The Ghost shows Scrooge a person; Scrooge knew him very well it was his former self. “He wept to see his poor forgotten self as he used to be”. He Remember how he used to celebrate Christmas and enjoy doing so, this was a contrast to what he is now a sad lonely old man. He wept with pity again. This section of the text is considered to be semi-autobiographical. No wonder Dickens was moved to help the poor Scrooge (Dickens) lived his childhood in squalor and poverty. “Let us see another Christmas! ” said the ghost soothingly to Scrooge.
A child has been left alone by a woman, a woman Scrooge knew well, “she died when she was a woman” This child is Scrooges nephew, they argue about Christmas every year, his nephew loves Christmas even thought he is poor, and he is also very positive. Scrooge’s nephew is happy and joyous despite being poor. Dickens tells the businessman to invest in their families rather then purely business. At the end of this stave Dickens wants the readers to feel sympathy and to pity Scrooge. We see a challenge a head of Scrooge making us want to read on.
In A Christmas carol Fezziewig is portrayed as a caricature the total opposite to Scrooge, where as Scrooge is a “tight fisted old man” Fezziewig is a happy, joyful, energetic man. Scrooge reacts with excitement and happiness – a sign of his former self, to see his former boss, “Scrooge cried in great excitement” scrooge had happy memories of the time he spent at Fezziewigs. There are many different classes of people at Fezziewigs party, he treats them all with equality and kindness – Dickens is trying to set the standard for a good boss, “In came the housemaid, with her cousin, the baker.
In came the cook, with her brother’s particular friend, the milkman. In came the boy from over the way, who was suspected of not having board enough from his master. The way Scrooge reacts shows us that he was one a very happy man; Dickens uses Fezziewig as an ideal. Dickens tells us that all the classes of society are welcome. In Dickens’s view Fezziewig is an ideal employer and the antithesis of Scrooge. Dickens wants employers to consider their own actions. The spirit takes Scrooge to see his former love Belle.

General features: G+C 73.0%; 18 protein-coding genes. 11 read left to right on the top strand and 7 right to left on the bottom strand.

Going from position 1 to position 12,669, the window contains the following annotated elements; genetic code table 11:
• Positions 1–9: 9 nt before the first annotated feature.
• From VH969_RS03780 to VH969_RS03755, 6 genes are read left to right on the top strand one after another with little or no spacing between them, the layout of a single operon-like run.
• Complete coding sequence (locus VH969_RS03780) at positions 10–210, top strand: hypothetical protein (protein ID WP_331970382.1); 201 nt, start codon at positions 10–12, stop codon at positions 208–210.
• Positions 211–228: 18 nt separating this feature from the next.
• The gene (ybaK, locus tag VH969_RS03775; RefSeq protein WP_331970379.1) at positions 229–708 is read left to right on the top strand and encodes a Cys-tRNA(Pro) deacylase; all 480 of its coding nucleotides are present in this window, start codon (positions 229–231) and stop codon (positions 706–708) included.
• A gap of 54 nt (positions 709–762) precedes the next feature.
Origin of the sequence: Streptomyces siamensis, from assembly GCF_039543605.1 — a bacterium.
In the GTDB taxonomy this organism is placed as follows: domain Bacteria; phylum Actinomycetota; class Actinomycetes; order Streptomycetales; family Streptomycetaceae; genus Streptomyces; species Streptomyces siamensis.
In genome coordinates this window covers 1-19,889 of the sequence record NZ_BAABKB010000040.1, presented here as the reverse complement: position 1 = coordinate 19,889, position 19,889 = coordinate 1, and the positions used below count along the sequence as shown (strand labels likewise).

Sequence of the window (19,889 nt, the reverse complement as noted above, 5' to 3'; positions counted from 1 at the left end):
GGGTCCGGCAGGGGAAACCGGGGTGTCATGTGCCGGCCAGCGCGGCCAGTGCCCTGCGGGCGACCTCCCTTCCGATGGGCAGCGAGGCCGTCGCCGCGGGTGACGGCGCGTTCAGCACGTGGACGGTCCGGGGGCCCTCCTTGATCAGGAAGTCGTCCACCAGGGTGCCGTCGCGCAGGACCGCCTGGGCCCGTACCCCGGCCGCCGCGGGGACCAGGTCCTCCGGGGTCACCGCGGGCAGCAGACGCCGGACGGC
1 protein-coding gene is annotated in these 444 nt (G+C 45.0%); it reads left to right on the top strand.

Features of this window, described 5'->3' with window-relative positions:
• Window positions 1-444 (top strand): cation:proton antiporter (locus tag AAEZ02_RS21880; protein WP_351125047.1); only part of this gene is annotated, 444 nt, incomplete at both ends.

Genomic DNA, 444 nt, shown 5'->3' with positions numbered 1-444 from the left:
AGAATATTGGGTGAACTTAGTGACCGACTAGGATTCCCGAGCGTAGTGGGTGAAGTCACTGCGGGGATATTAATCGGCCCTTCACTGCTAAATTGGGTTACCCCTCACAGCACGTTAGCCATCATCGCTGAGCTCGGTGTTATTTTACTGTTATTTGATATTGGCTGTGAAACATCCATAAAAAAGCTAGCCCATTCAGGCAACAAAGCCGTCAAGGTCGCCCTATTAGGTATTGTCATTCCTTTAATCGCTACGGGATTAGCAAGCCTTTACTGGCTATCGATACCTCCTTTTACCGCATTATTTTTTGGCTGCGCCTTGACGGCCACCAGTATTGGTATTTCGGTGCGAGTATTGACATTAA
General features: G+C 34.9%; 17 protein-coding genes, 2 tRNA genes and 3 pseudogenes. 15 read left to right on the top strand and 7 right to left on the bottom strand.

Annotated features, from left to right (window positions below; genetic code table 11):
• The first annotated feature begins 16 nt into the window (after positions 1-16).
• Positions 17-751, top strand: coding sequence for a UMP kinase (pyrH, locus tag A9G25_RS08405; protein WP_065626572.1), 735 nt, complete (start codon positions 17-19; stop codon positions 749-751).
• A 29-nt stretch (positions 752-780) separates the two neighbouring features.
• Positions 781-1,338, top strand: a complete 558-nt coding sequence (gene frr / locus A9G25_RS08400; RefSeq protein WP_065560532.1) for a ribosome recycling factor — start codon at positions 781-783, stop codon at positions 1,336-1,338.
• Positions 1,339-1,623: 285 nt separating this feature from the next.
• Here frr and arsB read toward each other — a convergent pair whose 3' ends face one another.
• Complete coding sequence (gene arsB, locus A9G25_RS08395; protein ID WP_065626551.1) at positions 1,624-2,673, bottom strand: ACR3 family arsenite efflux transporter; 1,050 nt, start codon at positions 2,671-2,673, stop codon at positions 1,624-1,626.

This former relationship was one that would of effected Scrooge greatly as he grew older however his interests where more for work rather than love. Belle says that she has been replaced by a ‘golden idol’ Scrooge shows signs of avarice and greed. This suggests that he puts wealth over emotions. The relentless Ghost told him to observe what happened next. When Belle agreed to marry they where both poor adolescents who had the rest of their lives to look forward to, Scrooge does not he his now very rich Belle on the other hand is not.
Belles’ emotions are mixed to concerning Scrooge, anger and sadness. “She left him and they parted” The ghost then goes on to show Belle and her now present family. She is not rich but she is still extremely happy. She is sharing her full heartedness with her children and her husband. Dickens want people to think that if people act like Scrooge will not find love and will lead a lonely life. Scrooge collapses and finds himself in his room. When the clock struck the next hour the ghost appeared but much different to the first.
“The ghost sat in the middle of a room, this room was full of Heaped up on the floor, to form a kind of throne, were turkeys, geese, game, poultry, brawn, great joints of meat, sucking-pigs, long wreaths of sausages, mince-pies, plum-puddings, barrels of oysters, red-hot chestnuts, cherry-cheeked apples, juicy oranges, luscious pears, immense twelfth-cakes, and seething bowls of punch, that made the chamber dim. This list shows all of the luxurious good that wealthy people would class as mandatory at Christmas, but of which the poor can only dream of. “Come in! ” exclaimed the Ghost.
“Come in. and know me better, man! ” The ghost of Christmas present symbolises goodness and benevolence. Much like a man everybody associates with Christmas: Santa Clause. The ghost shows Scrooge, Bob Cratchit and his Christmas, the Cratchits have an extremely good Christmas considering what Scrooge pays Bob. Tiny Tim is Bobs crippled son and he was close to death but on this occasion even though he was so weak and feeble he still manages to enjoy Christmas on what little money the Cratchits owned. Bob stated that at church Tim was “As good as gold, and better”.